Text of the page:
ZeroZero | 11.05.2002 17:31
To what extent can the fascist regimes of Nazi Germany and Fascist Italy, the Blut und Boden and Strapaese movements which operated within them, and generic fascism be considered ecological?
Generic fascism is a "revolutionary form of nationalism driven by the myth of the nations imminent rebirth from decadence" and "a genus of political ideology whose mythic core…is a palingentic form of populist ultra-nationalism" . Using this theoretical definition, this essay examines the fascist Blut und Boden ('Blood and Soil') and Strapaese ('Hyper-village') movements, both pure strands of fascist ideology which supplied potential mythic cores for the Nazi and Fascist regimes. Using an outline of the ideological characteristics of ecological thought, which provide the contextual framework required to answer the essay question, it then argues that Blut und Boden and Strapaese, the Nazi and Fascist regimes and generic fascism are all inherently incompatible with the ideological charateristics of ecologism.
Basing the need to implement ecological policies on growing evidence of the unsustainability of current levels of resource usage and environmental damage , ecologists are rapidly becoming a force in parliamentary politics, strength of support they command, and in the direct action taken, by its supporters .
The four distinctive elements of ecological ideology are the fundamental value of nature, the repudiation of the overall development trajectory of contemporary industrial civilisation (- such as the mistaken identification of progress with ceaseless industrial and economic growth), the reality of natural limits of resources and the emancipatory impulse which will set humans free from humanity's ruthless quest for absolute domination . This empancipatory impulse, to "oppose injustice and defend the vulnerable against oppression" is linked to the belief that human domination or oppression of the environment is at the root of the perceived ecological catastrophe which currently awaits humankind.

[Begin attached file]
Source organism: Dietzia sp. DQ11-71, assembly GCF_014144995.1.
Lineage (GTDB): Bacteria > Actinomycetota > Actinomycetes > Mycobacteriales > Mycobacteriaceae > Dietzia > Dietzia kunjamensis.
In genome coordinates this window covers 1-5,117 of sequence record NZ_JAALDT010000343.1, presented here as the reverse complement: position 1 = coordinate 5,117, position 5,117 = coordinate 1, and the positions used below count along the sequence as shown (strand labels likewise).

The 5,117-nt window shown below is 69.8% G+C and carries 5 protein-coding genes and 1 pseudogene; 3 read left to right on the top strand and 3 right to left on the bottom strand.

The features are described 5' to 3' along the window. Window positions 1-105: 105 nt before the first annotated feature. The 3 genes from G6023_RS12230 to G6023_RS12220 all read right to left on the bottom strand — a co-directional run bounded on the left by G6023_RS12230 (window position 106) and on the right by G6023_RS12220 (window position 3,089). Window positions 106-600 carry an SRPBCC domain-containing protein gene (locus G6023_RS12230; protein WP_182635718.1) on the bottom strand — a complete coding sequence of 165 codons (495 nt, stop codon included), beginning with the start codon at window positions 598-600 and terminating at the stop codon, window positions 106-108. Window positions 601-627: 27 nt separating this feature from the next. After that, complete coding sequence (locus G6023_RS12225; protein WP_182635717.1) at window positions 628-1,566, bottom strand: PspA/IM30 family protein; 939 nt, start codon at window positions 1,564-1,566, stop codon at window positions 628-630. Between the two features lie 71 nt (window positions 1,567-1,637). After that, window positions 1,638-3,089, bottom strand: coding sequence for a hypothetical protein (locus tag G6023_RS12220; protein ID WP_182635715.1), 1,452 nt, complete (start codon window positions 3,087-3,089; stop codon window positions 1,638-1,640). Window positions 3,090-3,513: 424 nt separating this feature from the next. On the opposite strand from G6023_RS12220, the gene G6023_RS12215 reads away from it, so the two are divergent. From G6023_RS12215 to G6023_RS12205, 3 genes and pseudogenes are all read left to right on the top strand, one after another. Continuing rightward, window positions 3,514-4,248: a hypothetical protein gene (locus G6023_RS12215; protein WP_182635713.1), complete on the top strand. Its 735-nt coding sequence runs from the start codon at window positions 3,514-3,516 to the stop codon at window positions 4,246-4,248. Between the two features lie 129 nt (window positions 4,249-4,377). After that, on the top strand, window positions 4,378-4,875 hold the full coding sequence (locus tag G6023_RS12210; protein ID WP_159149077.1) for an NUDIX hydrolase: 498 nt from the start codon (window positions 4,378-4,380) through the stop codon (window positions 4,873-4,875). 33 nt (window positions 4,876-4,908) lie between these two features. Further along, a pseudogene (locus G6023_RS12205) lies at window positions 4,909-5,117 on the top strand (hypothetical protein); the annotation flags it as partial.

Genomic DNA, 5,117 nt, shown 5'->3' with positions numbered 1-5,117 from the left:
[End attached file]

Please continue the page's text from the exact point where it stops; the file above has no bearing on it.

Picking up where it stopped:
This perceived ecological catastrophe is due to the 'crisis of unsustainability', of which there are four causes, these being the moral justification of domination which saturate our belief systems, actions that ignore our linkage to and dependence on ecosystems, the economic institutions and relations which compel towards ever-growing economic activity and capitalist economies . To achieve sustainability, we need to rid ourselves of unsustainable social relations, eradicate domination from all facets of society through devolution and democracy, and develop an economy free from the control of market forces and the constant need for growth. Thus, "the first step towards sustainability is to create social relations and structures that impede, not promote domination" .